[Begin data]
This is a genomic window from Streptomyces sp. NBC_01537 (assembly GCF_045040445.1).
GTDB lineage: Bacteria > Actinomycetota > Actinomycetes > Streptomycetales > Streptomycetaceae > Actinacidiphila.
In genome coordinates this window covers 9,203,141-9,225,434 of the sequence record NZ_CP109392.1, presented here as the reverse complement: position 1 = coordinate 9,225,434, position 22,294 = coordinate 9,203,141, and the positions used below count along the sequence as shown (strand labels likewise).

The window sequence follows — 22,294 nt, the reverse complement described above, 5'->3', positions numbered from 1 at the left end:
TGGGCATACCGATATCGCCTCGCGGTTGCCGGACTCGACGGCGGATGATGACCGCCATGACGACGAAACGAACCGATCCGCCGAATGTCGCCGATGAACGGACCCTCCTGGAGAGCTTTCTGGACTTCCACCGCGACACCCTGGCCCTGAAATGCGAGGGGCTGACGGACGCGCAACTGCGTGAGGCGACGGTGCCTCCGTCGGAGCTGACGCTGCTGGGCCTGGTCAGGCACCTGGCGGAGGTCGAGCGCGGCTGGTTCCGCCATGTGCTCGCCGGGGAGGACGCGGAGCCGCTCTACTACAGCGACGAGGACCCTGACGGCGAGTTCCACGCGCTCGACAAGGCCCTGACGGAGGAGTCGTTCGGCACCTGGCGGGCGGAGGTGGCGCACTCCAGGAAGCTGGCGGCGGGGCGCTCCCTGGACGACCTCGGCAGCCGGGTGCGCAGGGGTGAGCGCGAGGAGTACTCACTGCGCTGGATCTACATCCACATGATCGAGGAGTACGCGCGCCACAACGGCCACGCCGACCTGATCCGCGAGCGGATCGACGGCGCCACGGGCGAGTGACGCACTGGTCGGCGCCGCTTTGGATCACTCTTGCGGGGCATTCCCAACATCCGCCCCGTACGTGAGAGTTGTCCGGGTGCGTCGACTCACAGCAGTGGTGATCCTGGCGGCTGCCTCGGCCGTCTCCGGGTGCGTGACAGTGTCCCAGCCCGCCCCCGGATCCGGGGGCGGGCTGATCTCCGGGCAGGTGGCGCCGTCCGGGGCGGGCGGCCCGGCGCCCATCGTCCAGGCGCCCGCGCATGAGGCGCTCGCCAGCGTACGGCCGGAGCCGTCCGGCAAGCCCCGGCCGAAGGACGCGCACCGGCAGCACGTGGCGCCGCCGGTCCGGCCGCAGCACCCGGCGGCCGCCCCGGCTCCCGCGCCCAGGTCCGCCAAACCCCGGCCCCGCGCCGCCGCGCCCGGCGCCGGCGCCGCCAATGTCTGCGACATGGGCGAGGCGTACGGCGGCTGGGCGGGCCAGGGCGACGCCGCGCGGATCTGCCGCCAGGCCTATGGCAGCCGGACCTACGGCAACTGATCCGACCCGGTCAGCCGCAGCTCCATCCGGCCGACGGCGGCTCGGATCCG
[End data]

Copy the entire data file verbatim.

This is a genomic window from Streptomyces sp. NBC_01537 (assembly GCF_045040445.1).
GTDB lineage: Bacteria > Actinomycetota > Actinomycetes > Streptomycetales > Streptomycetaceae > Actinacidiphila.
In genome coordinates this window covers 9,203,141-9,225,434 of the sequence record NZ_CP109392.1, presented here as the reverse complement: position 1 = coordinate 9,225,434, position 22,294 = coordinate 9,203,141, and the positions used below count along the sequence as shown (strand labels likewise).

The window sequence follows — 22,294 nt, the reverse complement described above, 5'->3', positions numbered from 1 at the left end:
TGGGCATACCGATATCGCCTCGCGGTTGCCGGACTCGACGGCGGATGATGACCGCCATGACGACGAAACGAACCGATCCGCCGAATGTCGCCGATGAACGGACCCTCCTGGAGAGCTTTCTGGACTTCCACCGCGACACCCTGGCCCTGAAATGCGAGGGGCTGACGGACGCGCAACTGCGTGAGGCGACGGTGCCTCCGTCGGAGCTGACGCTGCTGGGCCTGGTCAGGCACCTGGCGGAGGTCGAGCGCGGCTGGTTCCGCCATGTGCTCGCCGGGGAGGACGCGGAGCCGCTCTACTACAGCGACGAGGACCCTGACGGCGAGTTCCACGCGCTCGACAAGGCCCTGACGGAGGAGTCGTTCGGCACCTGGCGGGCGGAGGTGGCGCACTCCAGGAAGCTGGCGGCGGGGCGCTCCCTGGACGACCTCGGCAGCCGGGTGCGCAGGGGTGAGCGCGAGGAGTACTCACTGCGCTGGATCTACATCCACATGATCGAGGAGTACGCGCGCCACAACGGCCACGCCGACCTGATCCGCGAGCGGATCGACGGCGCCACGGGCGAGTGACGCACTGGTCGGCGCCGCTTTGGATCACTCTTGCGGGGCATTCCCAACATCCGCCCCGTACGTGAGAGTTGTCCGGGTGCGTCGACTCACAGCAGTGGTGATCCTGGCGGCTGCCTCGGCCGTCTCCGGGTGCGTGACAGTGTCCCAGCCCGCCCCCGGATCCGGGGGCGGGCTGATCTCCGGGCAGGTGGCGCCGTCCGGGGCGGGCGGCCCGGCGCCCATCGTCCAGGCGCCCGCGCATGAGGCGCTCGCCAGCGTACGGCCGGAGCCGTCCGGCAAGCCCCGGCCGAAGGACGCGCACCGGCAGCACGTGGCGCCGCCGGTCCGGCCGCAGCACCCGGCGGCCGCCCCGGCTCCCGCGCCCAGGTCCGCCAAACCCCGGCCCCGCGCCGCCGCGCCCGGCGCCGGCGCCGCCAATGTCTGCGACATGGGCGAGGCGTACGGCGGCTGGGCGGGCCAGGGCGACGCCGCGCGGATCTGCCGCCAGGCCTATGGCAGCCGGACCTACGGCAACTGATCCGACCCGGTCAGCCGCAGCTCCATCCGGCCGACGGCGGCTCGGATCCG